In between updating multiple Web sites, tending to his four children and preparing packages to ship off to both his local and international clientele, Carl Christensen grabs his coat, camera and keeps a watchful eye during his daily travels. “I’m always looking for the next shot,” says the noted photographer. “I work 24-7.” But his course wasn’t always so clear.
It was over a decade ago that Christensen, then an advertising director and graphic designer, felt an instinctive pull to leave behind his corporate lifestyle and pursue his own craft. He shot some landscape images; headed, on a whim, to a flea market with his wife, Ina; and ended up selling a few hundred photos. “My wife said, ‘That’s where your heart is,’” Christensen recalls. Buoyed by his early success, Christensen took a leap of faith, opening his own gallery, Integrity Studio, in New Hope. The rest, as they say, is history.
From behind his lens, Christensen quickly cultivated a reputation as a Bucks County photographer. His stunning snapshots of the countryside, his unique take on the seemingly everyday object and a dedication to both refining and perfecting his technique has catapulted Christensen to the top of the local photography scene. But it’s his determination not to “paint myself into a corner,” that allows Christensen to break the photographic mold. His most-recent series, featuring images culled from carnivals and grange fairs with a decidedly vintage slant and illustrations created from underexposed photos, has sparked a strong reaction. “The response has been amazing. It’s been hard keeping them in the gallery,” Christensen says. “The work is more progressive, because, in today’s world, it simply has to be. It lends a warm, nostalgic feel to the images. It also represents the line I straddle between artist and father.”
While the gallery remains home, Christensen has recently harnessed the reach of online opportunities. His work, featured on Web sites like Fab, Etsy, Rue La La and One Kings Lane, has gained a level of exposure previously unavailable from his New Hope studio. “It’s been absolutely amazing,” Christensen says. “One of my works, Stuck in a Moment, was featured on ABC’s Modern Family. I’ve had shows as far as Australia. So much of the business has migrated into that arena it’s hard to fathom.” And perhaps one of the biggest additions to his resume is a 2013 calendar, featuring his images compiled by Orange Circle Design. As one of the largest calendar producers in the world, the end result will be available in Target stores nationwide.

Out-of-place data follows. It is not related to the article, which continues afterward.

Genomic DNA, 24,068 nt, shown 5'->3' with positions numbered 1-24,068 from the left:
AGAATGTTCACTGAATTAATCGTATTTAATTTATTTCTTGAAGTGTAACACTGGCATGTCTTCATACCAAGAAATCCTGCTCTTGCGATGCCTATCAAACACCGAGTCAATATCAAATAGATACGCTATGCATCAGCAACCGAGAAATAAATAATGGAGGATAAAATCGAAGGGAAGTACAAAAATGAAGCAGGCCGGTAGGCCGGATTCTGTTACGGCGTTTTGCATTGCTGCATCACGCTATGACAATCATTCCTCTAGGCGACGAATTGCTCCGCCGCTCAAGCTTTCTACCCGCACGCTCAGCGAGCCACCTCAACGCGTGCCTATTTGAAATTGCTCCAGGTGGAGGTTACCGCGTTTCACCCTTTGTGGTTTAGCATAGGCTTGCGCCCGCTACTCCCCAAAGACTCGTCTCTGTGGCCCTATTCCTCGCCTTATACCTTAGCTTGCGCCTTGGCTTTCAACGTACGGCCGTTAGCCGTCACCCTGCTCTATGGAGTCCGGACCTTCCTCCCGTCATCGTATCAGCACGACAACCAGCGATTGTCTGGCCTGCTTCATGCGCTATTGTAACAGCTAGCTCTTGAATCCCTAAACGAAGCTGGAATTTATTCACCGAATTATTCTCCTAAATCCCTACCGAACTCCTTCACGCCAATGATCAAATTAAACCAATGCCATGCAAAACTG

Once solely devoted to his photo- graphs, the gallery, celebrating its 10-year anniversary in 2012, has now expanded to represent Christensen’s full repertoire, including handmade furniture-grade frames. “For every one person who says, ‘I like your photos,’ two say, ‘These frames are incredible,’” he says, adding that he initially began adding frames to his photographs as a cost-effective measure. “I can’t separate the work from the presentation. They’re really one and the same. Large murals with fine-art presentation are our staple, our bread and butter.”” And Christensen’s frames offer more than just aesthetic value. “I only work with North American poplar [wood], which is completely replenishable,” he explains. “I do all the milling and finishing by hand without the use of any petrochemicals.”
While images and woodworking take up much of Christensen’s day, he has at least one other creative pursuit. Quiet time is when he sits down to paint. “If I see something and it inspires me to do a painting, I’ll do it that night,” Christensen says, who adds he often gleans inspiration for his abstract Impressionist canvases from the light and shadow in his own photography.
Finding the motivation to work isn’t difficult for the father of four. When clients ask what keeps him churning out works of art, Christensen simply reels off a list of his bills and responsibilities. “I’m very passionate about my job,” he says. “But this is what motivates me: my five year old will ask, ‘Did you sell anything today, Dad?’”
And even though his family keeps him busy even when he’s not working, Christensen says he couldn’t do it without them. Ina reviews his work, trades ideas over traditional presentation versus murals and even collaborates with her husband. With an eye to the future, Christensen hopes his artistic legacy will continue in the form of his children, particularly his oldest, nine- year-old Fiona. “It would be a real dream to have her walk in the studio, hang her first piece and hand her the keys to the door,” he says. “Twenty years from now, we want a viable legacy we can hand over to our children.”
BY APRIL SOLLA AND SCOTT HOLLOWAY
Integrity Studio - 215-534-1500 - 40 Bridge Street New Hope PA. 18938